Hospitals do not typically come to mind when people think of industries that contribute to climate change. There are no smokestacks or tailpipes or obvious sources of waste or air emissions coming out of a hospital.
While some hospitals have been proactive with waste reduction programs and LEED certified facilities, as an industry, there is more that can be accomplished. With much of the industry reviewing its supply chain practices in wake of the chronic shortages caused by COVID-19, this is the right time for the industry to re-evaluate its role in Climate Change and take the opportunity to grapple with how best to build more sustainable supply chains.
Healthcare’s climate footprint is equivalent to 4.4 percent of global net emissions, or two gigatons of carbon dioxide, and the U.S. health sector is the world’s highest emitter in both absolute and per capita terms, according to a 2019 study by Health Care Without Harm.
Hospital emissions and waste are caused by several factors. Hospitals typically operate 24/7/365 and consume a lot of energy due to lighting, sophisticated heating, cooling and ventilation systems, and computing systems. In addition, the medical supplies and waste associated with those supplies are part of the healthcare supply chain and are a key contributor. The trend over the years towards single-use instruments that come with excessive plastic packaging adds up – and presents opportunities for waste reduction.
Purchasing departments must strike a balance between priorities that often seem at odds with each other – the need to manage a budget and keep purchasing costs down compared with what often is assumed to be the higher cost of environmentally friendly materials and sanitizing items for re-use. Sustainability is now one more factor that must be considered into vendor and product evaluations.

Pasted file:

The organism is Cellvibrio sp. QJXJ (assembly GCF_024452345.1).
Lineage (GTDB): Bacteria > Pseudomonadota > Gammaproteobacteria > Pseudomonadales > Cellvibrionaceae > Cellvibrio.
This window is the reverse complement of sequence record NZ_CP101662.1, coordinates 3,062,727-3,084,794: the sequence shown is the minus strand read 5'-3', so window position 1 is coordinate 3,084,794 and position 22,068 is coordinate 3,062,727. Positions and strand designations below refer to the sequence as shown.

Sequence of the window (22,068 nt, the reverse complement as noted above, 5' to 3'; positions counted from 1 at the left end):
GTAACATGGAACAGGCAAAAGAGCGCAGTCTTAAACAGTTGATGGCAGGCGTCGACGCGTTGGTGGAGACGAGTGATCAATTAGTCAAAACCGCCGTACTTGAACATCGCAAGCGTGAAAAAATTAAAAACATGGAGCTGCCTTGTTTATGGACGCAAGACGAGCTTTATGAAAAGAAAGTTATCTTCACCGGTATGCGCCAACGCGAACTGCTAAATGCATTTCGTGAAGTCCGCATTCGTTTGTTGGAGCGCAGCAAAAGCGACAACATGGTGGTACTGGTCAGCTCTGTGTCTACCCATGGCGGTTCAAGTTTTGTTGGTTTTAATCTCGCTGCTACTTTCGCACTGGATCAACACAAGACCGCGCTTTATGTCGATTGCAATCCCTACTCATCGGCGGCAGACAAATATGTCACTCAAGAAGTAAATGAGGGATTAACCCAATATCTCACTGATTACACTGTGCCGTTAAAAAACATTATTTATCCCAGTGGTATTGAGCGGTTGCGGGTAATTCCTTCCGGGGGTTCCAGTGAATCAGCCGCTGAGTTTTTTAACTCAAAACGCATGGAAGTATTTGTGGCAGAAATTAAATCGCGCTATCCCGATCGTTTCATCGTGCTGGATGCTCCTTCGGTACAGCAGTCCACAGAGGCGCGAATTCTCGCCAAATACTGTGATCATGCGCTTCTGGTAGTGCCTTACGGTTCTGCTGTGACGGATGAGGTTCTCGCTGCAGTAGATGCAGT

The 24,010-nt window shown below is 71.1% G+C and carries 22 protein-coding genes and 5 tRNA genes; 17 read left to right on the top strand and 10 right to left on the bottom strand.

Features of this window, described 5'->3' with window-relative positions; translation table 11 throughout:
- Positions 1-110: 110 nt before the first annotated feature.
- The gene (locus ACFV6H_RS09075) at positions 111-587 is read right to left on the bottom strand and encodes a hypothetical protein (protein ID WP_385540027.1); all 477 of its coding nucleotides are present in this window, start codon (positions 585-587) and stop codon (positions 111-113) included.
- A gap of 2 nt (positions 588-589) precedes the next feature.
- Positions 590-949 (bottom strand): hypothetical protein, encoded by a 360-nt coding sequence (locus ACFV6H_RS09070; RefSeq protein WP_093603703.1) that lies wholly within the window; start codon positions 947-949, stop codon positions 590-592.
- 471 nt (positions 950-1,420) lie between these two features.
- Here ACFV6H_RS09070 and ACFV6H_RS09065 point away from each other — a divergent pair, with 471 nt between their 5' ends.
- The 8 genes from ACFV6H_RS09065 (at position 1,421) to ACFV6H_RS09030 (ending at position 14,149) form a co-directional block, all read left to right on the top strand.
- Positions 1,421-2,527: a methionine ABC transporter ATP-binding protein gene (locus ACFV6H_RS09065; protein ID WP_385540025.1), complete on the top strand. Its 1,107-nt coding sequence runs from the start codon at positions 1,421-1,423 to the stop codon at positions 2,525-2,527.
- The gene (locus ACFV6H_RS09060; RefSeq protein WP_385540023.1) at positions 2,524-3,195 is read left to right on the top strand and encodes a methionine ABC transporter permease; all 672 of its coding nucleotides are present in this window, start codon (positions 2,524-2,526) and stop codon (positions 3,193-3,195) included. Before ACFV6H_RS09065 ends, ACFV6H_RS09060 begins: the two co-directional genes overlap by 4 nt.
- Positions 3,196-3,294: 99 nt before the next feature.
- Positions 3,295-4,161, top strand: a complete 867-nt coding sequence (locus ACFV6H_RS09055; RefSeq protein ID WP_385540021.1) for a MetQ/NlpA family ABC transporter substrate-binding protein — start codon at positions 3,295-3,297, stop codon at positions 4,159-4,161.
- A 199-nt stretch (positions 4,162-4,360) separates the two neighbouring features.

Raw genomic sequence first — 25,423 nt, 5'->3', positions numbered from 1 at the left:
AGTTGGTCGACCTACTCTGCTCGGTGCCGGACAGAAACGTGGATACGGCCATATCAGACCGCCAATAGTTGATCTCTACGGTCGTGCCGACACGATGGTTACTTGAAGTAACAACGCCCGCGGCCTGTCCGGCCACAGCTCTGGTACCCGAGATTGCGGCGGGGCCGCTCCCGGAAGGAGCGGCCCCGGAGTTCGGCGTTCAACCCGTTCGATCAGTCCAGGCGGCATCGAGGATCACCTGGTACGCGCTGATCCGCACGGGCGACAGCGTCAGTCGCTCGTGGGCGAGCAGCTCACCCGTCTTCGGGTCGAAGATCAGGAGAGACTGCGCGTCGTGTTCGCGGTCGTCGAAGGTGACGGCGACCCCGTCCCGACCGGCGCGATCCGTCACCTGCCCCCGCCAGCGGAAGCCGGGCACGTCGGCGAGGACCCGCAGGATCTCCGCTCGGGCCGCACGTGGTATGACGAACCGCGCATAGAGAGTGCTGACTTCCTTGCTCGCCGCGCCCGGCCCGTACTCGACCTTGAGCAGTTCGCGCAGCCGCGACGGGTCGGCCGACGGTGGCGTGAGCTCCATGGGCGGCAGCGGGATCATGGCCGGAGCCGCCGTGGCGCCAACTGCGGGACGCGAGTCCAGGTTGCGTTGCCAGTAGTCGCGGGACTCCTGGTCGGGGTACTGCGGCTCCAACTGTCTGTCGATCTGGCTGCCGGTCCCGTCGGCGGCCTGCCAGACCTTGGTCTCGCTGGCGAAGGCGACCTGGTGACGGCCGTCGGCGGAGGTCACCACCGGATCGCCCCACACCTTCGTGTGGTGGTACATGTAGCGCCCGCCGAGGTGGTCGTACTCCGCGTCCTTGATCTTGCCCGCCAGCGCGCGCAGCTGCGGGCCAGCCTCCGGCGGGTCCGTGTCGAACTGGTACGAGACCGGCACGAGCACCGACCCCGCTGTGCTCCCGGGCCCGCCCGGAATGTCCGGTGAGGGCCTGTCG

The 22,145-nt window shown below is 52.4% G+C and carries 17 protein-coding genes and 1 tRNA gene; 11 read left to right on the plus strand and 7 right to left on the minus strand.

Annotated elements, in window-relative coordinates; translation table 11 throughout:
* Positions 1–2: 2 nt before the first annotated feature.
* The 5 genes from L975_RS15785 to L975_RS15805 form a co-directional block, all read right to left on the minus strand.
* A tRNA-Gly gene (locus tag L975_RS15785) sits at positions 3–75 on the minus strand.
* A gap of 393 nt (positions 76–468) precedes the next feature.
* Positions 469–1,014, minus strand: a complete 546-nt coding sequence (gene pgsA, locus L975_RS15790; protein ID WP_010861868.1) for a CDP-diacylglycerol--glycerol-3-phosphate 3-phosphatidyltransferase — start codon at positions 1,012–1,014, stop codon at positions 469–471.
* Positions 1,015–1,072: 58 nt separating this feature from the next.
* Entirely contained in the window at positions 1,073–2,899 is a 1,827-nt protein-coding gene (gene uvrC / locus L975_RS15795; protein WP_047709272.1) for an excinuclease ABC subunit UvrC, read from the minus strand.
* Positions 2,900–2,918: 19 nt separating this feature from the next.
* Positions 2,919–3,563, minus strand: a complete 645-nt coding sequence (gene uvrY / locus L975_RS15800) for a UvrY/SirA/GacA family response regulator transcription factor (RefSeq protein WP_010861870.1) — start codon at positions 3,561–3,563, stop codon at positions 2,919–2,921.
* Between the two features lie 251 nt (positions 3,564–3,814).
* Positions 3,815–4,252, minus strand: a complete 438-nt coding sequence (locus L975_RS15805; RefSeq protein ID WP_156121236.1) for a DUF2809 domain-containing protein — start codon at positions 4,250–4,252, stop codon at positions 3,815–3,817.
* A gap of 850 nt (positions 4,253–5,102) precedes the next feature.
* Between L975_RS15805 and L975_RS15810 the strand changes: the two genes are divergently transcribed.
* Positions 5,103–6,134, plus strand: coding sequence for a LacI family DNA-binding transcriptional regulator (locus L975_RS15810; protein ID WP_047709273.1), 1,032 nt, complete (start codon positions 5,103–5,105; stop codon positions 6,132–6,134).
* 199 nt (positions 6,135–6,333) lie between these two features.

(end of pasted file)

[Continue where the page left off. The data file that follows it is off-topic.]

The healthcare industry, which exists to improve the health of its communities, is correctly taking a leadership position that considers all factors in the total cost of ownership equation. Leaders must think in terms of supporting both short and longer-term priorities to reduce the overall carbon footprint of their supply chain.
With the healthcare supply chain still reeling from the impact of COVID-19, some might argue that this is not the time to be concerned with sustainability issues.
Many hospitals are still in the early stages of re-evaluating preferred vendors and medical supplies, making now the ideal time to prioritize sustainable purchasing to identify sustainable partnerships which prioritize products and product categories that reduce the overall footprint. Each health system must determine their core purchasing requirements, considered but not limited to shipping, item composition, and eco-certification. For more information click here.
Here are some tips hospitals can follow to build sustainable purchasing practices:
- Engage hospital leadership to endorse supply chain sustainability as a core purchasing value
- Set realistic goals that reinforce this value with purchasing staff and all requestors
- Establish clear criteria for identifying, evaluating and scoring suppliers for sustainability
- Identify product categories where you think you can make a difference
- Create a data-driven system to identify eco-friendly products, inform users and measure the impact
- Communicate with your suppliers, explain your priorities, share your criteria and ask for feedback
- Develop an ordering system that visually identifies, prioritizes and promotes sustainable products to drive volume to sustainable preferred options